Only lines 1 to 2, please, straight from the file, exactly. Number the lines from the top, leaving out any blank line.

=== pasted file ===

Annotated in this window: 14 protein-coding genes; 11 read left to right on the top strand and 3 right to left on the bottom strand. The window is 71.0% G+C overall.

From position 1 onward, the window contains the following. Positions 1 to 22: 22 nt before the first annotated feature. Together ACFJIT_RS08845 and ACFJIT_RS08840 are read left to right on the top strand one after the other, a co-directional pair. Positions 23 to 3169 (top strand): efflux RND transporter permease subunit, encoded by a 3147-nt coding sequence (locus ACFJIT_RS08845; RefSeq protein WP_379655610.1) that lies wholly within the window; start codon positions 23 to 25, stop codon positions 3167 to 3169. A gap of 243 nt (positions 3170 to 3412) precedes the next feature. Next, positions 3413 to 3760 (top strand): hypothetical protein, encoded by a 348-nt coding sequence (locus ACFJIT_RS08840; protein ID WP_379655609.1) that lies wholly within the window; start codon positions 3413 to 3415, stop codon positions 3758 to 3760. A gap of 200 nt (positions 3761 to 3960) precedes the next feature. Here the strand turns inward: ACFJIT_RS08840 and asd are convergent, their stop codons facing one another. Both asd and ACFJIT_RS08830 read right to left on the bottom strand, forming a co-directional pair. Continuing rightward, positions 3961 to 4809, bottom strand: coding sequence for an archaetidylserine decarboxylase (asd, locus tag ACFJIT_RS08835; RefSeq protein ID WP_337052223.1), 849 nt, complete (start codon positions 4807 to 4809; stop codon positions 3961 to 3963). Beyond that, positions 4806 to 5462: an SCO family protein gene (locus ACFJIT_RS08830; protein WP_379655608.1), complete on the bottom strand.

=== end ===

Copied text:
Annotated in this window: 14 protein-coding genes; 11 read left to right on the top strand and 3 right to left on the bottom strand. The window is 71.0% G+C overall.

From position 1 onward, the window contains the following. Positions 1 to 22: 22 nt before the first annotated feature. Together ACFJIT_RS08845 and ACFJIT_RS08840 are read left to right on the top strand one after the other, a co-directional pair. Positions 23 to 3169 (top strand): efflux RND transporter permease subunit, encoded by a 3147-nt coding sequence (locus ACFJIT_RS08845; RefSeq protein WP_379655610.1) that lies wholly within the window; start codon positions 23 to 25, stop codon positions 3167 to 3169. A gap of 243 nt (positions 3170 to 3412) precedes the next feature. Next, positions 3413 to 3760 (top strand): hypothetical protein, encoded by a 348-nt coding sequence (locus ACFJIT_RS08840; protein ID WP_379655609.1) that lies wholly within the window; start codon positions 3413 to 3415, stop codon positions 3758 to 3760. A gap of 200 nt (positions 3761 to 3960) precedes the next feature. Here the strand turns inward: ACFJIT_RS08840 and asd are convergent, their stop codons facing one another. Both asd and ACFJIT_RS08830 read right to left on the bottom strand, forming a co-directional pair. Continuing rightward, positions 3961 to 4809, bottom strand: coding sequence for an archaetidylserine decarboxylase (asd, locus tag ACFJIT_RS08835; RefSeq protein ID WP_337052223.1), 849 nt, complete (start codon positions 4807 to 4809; stop codon positions 3961 to 3963). Beyond that, positions 4806 to 5462: an SCO family protein gene (locus ACFJIT_RS08830; protein WP_379655608.1), complete on the bottom strand.